After five minutes, we left, baitless. The next stop produced one small hardtail, but the concern about not having live bait was a waste of time.

When we arrived at Hunter’s magic number it soon became apparent that the fish hovered around the reef were not going to be picky about what was being offered.

In fact, Jordan dropped down a chartreuse cobia jig just to see how hungry these fish were and within two minutes, he had a 12-pound red snapper flopping in the fish locker.

“I want to catch one on a jig,” I said as I stowed my camera.

“Let it down about 50 feet and then jig it hard,” Jordan coached.

By the second hard jig, another snapper about the same size grabbed it on the fall and soon joined his mate in the fish locker.

“You’re not going to catch anything over 15 pounds here, but I got some friends to dive the wreck and they said there must have been 400 snapper from 10 to 12 pounds,” Hunter said. “They said they looked like they were stamped out with a cookie cutter.”

Hunter, meanwhile, was concentrating on the amberjack and dropped down a butterfly jig. Within seconds, his rod was bowed and the fight was on.

Bubba Jones, Mark’s son, decided to try the traditional route with live croakers and whole pogies (menhaden). On one drop he would catch a snapper and on the next drop an amberjack would rise grudgingly to the surface.

With our limit of five amberjack, weighing 35-45 pounds, already in the fish locker, we had three more snapper to go for a 10-fish limit.

Because it was apparent a limit of snapper was not going to be hard to catch, I decided to change riggings to try to catch a few triggerfish to go with our other fish. With a small, double-hook rig, I dropped down with a couple of small chunks of cut bait and hooked up immediately.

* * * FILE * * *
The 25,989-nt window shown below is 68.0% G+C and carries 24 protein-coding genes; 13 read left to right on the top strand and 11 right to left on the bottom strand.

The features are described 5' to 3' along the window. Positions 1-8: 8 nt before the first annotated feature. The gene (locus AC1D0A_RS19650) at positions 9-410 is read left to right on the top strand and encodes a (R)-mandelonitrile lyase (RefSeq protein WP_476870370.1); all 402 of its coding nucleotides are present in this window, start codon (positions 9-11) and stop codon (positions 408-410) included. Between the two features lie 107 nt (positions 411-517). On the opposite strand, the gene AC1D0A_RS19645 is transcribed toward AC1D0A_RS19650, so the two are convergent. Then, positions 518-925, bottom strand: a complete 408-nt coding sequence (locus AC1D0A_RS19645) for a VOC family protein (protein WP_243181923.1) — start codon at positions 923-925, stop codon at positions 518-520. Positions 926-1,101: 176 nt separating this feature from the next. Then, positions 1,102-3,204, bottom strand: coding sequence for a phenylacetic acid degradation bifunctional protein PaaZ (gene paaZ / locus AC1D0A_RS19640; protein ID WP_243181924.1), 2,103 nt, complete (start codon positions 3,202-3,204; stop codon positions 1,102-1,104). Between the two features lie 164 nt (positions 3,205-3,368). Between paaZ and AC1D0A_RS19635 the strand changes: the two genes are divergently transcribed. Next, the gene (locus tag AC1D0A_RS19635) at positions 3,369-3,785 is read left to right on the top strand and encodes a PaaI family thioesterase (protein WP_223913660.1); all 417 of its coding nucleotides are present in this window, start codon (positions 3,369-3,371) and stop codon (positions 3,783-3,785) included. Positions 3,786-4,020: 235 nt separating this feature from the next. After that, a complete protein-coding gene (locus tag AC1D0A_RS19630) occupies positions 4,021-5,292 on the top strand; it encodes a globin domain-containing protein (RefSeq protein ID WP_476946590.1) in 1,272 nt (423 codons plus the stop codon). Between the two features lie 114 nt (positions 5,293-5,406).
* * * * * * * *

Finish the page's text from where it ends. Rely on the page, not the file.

“I hope this is two triggerfish because whatever it is sure is pulling hard,” I said.

 After a couple of drag-stripping pulls, I finally started pumping the fish to the surface. Of course, the bait didn’t have a chance to get to the triggerfish with all those snapper hanging around the reef, which was made from commercial chicken coops with a buoy tethered to heavy nylon line to provide vertical relief, a common method to attract amberjack. With the smallest hook on the boat aside from the bait hooks, I reeled in the biggest snapper of the day just as Jordan and Bubba pulled two more keeper snapper into the boat.

“A triple to finish the limit,” Jordan said. “Doesn’t get any better than that.”

When we looked at our watches, we had boated a limit of amberjack and red snapper in exactly one hour.

“I think the fall snapper season is great,” Jordan said after we had finished cleaning fish and washing the boat. “I just wish they would allow us more fish, like four each. But as far as overall fishing, it’s great. This trip was fantastic.

“It was probably one of the best days I’ve had in the Gulf of Mexico in a long time. We caught plenty of big fish. We got on the spot at 9:30 and limited out by 10:30 with amberjack and red snapper, you can’t ask for more than that.”

PHOTOS: (By David Rainer) George Jordan of Daphne shows off a beautiful red snapper that hit a chartreuse jig on a private reef 44 miles from Dauphin Island. Mark Jones, right, gaffs a 45-pound amberjack that Blake Hunter hooked and subdued with a butterfly jig off the same reef.